Posts Tagged ‘WV Revenue’

“Be Prepared”

Sunday, July 2nd, 2017

Last week the U. S. Supreme Court  said it will hear New Jersey’s appeal to legalize sports betting. West Virginia Governor Justice, Members of the Legislature and the racing industry needs to “Be Prepared.”

Phil Kabler has an encouraging story in today’s Gazette-Mail. Of course, everything at this point is speculation.  However, revenue potential is out there if WV gets ahead of the Border States as it did with the Lottery.

Governor Justice and the Legislature need to do something similar to a Maryland proposal. West Virginia needs to  establish a working group to monitor the recent developments, study how sports’ betting was implemented in other states; and recommend changes needed to facilitate sports betting in West Virginia and offer a beginning point for revenue allocation.

The allocation of potential revenue is where the racing industry comes in.

Horse & greyhound owners, trainers, breeders and Jockeys need to develop a strategy. There should not be a Charles Town, Mountaineer, Mardi Gras or Wheeling Island strategy but an industry wide one.   It needs to address research, planning, and relationship building, messaging, fund raising and political engagement.

It can no longer be business as usual for government leaders. The racing industry needs to come together.  Fresh thinking and an open mind to doing new things will be required.

Act Now

Sunday, June 11th, 2017

The Herald Dispatch in Huntington today ran the editorial below calling attention to online gambling being looked at by various states. has called attention to this revenue opportunity that West Virginia should consider.  The Huntington newspaper has well stated the case.

[Editorial: More states are considering online gambling]

West Virginia got into the gambling business 30 years ago, and for much of that time, the Mountain State stayed ahead of the game.

It began in 1986 with instant lottery tickets and a prize of $5,000, and the state netted about $20 million that first year. Those revenues grew steadily of the next two decades, and casinos and race tracks in the panhandles attracted visitors from other states, where gambling was more limited.

But it soon became clear that maintaining that revenue stream meant staying “competitive.”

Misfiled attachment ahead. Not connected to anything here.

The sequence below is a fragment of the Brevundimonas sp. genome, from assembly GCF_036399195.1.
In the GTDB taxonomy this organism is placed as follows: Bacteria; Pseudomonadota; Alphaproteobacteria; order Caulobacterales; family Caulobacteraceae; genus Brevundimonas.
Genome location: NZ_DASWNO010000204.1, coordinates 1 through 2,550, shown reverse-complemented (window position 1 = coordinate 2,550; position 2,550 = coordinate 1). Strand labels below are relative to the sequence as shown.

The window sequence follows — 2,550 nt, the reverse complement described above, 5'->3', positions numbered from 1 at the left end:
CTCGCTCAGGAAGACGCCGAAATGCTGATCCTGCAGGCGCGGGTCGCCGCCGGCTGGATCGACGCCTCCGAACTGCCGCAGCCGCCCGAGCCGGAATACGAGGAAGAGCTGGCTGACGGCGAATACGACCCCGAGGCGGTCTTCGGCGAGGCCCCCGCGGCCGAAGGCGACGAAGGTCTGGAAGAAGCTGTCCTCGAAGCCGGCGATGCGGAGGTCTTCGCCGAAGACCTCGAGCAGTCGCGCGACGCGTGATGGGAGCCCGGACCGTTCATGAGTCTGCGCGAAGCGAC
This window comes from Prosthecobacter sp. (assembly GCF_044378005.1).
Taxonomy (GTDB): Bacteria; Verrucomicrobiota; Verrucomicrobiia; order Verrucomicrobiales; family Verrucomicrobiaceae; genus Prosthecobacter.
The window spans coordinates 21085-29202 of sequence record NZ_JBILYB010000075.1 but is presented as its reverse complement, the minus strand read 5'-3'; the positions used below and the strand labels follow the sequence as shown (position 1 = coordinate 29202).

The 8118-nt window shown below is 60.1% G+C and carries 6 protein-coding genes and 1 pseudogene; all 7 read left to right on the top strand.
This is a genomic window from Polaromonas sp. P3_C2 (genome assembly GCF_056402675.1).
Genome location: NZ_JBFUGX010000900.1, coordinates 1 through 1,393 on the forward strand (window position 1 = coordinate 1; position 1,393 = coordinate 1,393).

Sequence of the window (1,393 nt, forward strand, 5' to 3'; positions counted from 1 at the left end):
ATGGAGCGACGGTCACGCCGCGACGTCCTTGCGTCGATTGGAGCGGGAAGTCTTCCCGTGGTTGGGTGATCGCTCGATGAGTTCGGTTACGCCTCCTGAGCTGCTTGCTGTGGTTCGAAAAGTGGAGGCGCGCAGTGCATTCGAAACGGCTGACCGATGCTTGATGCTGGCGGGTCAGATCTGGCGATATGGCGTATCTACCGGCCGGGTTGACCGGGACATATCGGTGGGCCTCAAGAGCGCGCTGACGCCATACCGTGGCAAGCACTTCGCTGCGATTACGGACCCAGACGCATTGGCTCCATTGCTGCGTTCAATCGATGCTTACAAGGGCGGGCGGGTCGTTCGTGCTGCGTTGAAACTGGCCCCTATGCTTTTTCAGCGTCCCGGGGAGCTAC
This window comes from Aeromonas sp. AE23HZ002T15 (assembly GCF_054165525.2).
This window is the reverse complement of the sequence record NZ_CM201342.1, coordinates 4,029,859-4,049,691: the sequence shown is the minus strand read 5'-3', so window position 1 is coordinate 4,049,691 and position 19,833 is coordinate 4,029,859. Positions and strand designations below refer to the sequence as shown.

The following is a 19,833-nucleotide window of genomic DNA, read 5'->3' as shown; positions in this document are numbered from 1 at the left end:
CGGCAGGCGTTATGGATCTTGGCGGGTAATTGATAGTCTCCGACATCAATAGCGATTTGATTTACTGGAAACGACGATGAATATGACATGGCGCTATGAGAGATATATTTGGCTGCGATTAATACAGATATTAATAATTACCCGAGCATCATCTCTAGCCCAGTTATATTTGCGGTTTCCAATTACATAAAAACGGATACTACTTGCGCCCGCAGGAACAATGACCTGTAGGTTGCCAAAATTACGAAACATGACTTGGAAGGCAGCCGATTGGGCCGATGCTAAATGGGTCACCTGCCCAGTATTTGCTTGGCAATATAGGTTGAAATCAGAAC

As neighboring states added lotteries or expanded casino options, West Virginia did, too. Total gaming revenues continued to rise until the Great Recession, topping out at almost $1.6 billion in 2007. But the trend line has been up and down since then, and unfortunately, mostly down.

After bouncing back to almost pre-recession levels in 2012, revenues have declined each of the last four years, largely due to competition. Neighboring states, particularly Ohio and Maryland, have added new casinos and gaming options, and the customers West Virginia once got from those states come less often if at all.

But now Mountain State gaming venues and the state lotteries face a new, less visible but even more powerful competitor — the internet.

Online gambling is changing the face of gaming around the world. In Europe, some estimate that online games now have almost 20 percent of the gambling market. In the United States, online games already have cut into revenues for almost every gaming state, especially among young adults who seem to prefer gambling by computer or smart phone to traveling to casinos and race tracks.

A couple of big gambling states, New Jersey and Nevada, have decided “if you can’t beat ’em, join ’em.” In those states, in-state residents can go to websites run by casinos in the state and gamble, the Stateline News Service reports. Unlike other “off-shore” online gambling, which states cannot tax, this system allows New Jersey and Nevada to get a little piece of that state-sanctioned online action.